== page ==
What she paints is a gruesome picture of the country — a picture which she had set out to achieve from day one. The neutrality of journalism is lost in States of Undress. While it makes for interesting television in the West, she has successfully reaffirmed the stereotypes of Pakistan generated by the West, through such comments.

While the issues she reveals are newsworthy and important to highlight, other journalists have visited the same country and have left with a much more balanced view, which counteracts the negative depiction we endure in Western media.

Photojournalist Brandon Stanton for example, travelled all over Pakistan for his Humans of New York Facebook page. He visited the rural areas in the north of Pakistan as well as Lahore and Karachi. What he managed to do was help the country by highlighting bonded labour and poverty, which were then combated with support from people all around the world. His biggest feat, however, was when he won the hearts of millions of Pakistanis with the parting message he posted on Facebook. His heartwarming message didn’t cover up any of the country’s ugliness, but it also acknowledged its unique beauty.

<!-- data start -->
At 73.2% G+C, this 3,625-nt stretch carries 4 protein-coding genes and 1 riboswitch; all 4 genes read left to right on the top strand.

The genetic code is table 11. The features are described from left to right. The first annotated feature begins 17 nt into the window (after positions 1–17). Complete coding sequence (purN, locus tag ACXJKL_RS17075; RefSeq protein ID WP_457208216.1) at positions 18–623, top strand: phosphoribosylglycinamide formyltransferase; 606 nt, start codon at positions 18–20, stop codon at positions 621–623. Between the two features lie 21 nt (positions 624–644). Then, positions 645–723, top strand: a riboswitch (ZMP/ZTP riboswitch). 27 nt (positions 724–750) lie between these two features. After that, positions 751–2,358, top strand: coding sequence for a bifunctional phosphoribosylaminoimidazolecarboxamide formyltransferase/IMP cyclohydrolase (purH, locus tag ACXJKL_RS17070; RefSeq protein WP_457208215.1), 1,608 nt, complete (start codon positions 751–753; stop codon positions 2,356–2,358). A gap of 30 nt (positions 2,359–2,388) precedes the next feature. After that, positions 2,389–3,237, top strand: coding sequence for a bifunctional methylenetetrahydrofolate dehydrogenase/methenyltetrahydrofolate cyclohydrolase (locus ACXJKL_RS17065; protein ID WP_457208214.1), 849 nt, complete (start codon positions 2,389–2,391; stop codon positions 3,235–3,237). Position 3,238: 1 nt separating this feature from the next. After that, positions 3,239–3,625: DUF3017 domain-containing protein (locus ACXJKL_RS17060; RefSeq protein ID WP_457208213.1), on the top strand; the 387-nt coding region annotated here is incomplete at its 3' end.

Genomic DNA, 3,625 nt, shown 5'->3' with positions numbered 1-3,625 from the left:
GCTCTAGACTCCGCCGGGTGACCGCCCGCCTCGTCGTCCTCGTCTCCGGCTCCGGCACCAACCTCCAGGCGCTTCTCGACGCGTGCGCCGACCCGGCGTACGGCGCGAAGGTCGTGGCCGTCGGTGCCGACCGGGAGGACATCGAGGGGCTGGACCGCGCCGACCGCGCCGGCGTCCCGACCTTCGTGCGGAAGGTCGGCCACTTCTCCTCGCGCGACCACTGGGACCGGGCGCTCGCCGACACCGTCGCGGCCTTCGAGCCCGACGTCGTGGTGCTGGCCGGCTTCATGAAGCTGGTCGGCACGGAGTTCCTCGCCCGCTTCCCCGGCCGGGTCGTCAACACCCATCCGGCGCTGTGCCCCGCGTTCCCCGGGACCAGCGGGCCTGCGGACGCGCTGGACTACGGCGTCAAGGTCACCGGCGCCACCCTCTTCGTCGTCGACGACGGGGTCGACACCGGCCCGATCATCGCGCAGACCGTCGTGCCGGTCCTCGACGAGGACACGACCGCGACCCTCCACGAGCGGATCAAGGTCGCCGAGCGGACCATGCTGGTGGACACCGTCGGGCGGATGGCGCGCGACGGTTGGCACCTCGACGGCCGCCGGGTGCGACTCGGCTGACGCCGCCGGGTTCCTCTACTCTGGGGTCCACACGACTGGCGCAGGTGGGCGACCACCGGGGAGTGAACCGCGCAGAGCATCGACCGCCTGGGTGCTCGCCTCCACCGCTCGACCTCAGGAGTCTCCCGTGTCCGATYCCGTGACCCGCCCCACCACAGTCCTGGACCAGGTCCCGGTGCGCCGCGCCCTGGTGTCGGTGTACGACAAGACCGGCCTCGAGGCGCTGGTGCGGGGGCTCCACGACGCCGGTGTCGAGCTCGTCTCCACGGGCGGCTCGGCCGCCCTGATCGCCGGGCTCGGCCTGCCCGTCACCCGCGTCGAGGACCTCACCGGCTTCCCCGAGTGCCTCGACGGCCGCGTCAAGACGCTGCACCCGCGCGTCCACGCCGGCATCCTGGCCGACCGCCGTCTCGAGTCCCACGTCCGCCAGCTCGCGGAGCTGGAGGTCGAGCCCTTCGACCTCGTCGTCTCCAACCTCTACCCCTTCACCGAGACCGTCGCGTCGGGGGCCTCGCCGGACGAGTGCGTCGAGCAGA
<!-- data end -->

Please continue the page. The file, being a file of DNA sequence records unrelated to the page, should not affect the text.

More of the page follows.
Gates, on the other hand, did no such thing. As the episode progresses, we see the depiction of Pakistan deteriorate with each scene, but with any movie you watch, you wait for the light at the end of the tunnel. Gates does not end her tour with an informed opinion, and so takes home all the Western stereotypes she had arrived with.


Reiterating her earlier assumption that her arms not being covered during the fashion show is “not good,” Gates concludes her episode with the statement “In a culture where what you wear can have devastating consequences, style can be an act of bravery.”

Do I get a medal for wearing a T-shirt to work today?

View the episode here:


Published in The Express Tribune, April 13th, 2016.

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Reader Comments (23)

  • Parvez
    Apr 13, 2016 - 3:51PM

    Calling it a ‘ false ‘ depiction of Pakistan is not all together correct…… possibly if she had shown the fashion shows, the musical concerts held, the art galleries, the eating and the drinking scene and such that goes on it would have balanced the picture but then obviously she was on a ‘ crusade ‘ of her own. Recommend

  • Sana
    Apr 13, 2016 - 3:59PM

    What I believe is she didn’t portray thing wrong apart from calling Islamabad as the center of Islam. These things are so common in society .A girl has to answer her father , brother and her Husband about what she is wearing. (middle class families )and the 2 % elite of the country can not depict the way of life of rest of the 98% Population. plus the religious lameness depicted here is accurate. positive aspect of Pakistan was missing in ways. But she surely showed the truth.Recommend

  • Blunt
    Apr 13, 2016 - 4:23PM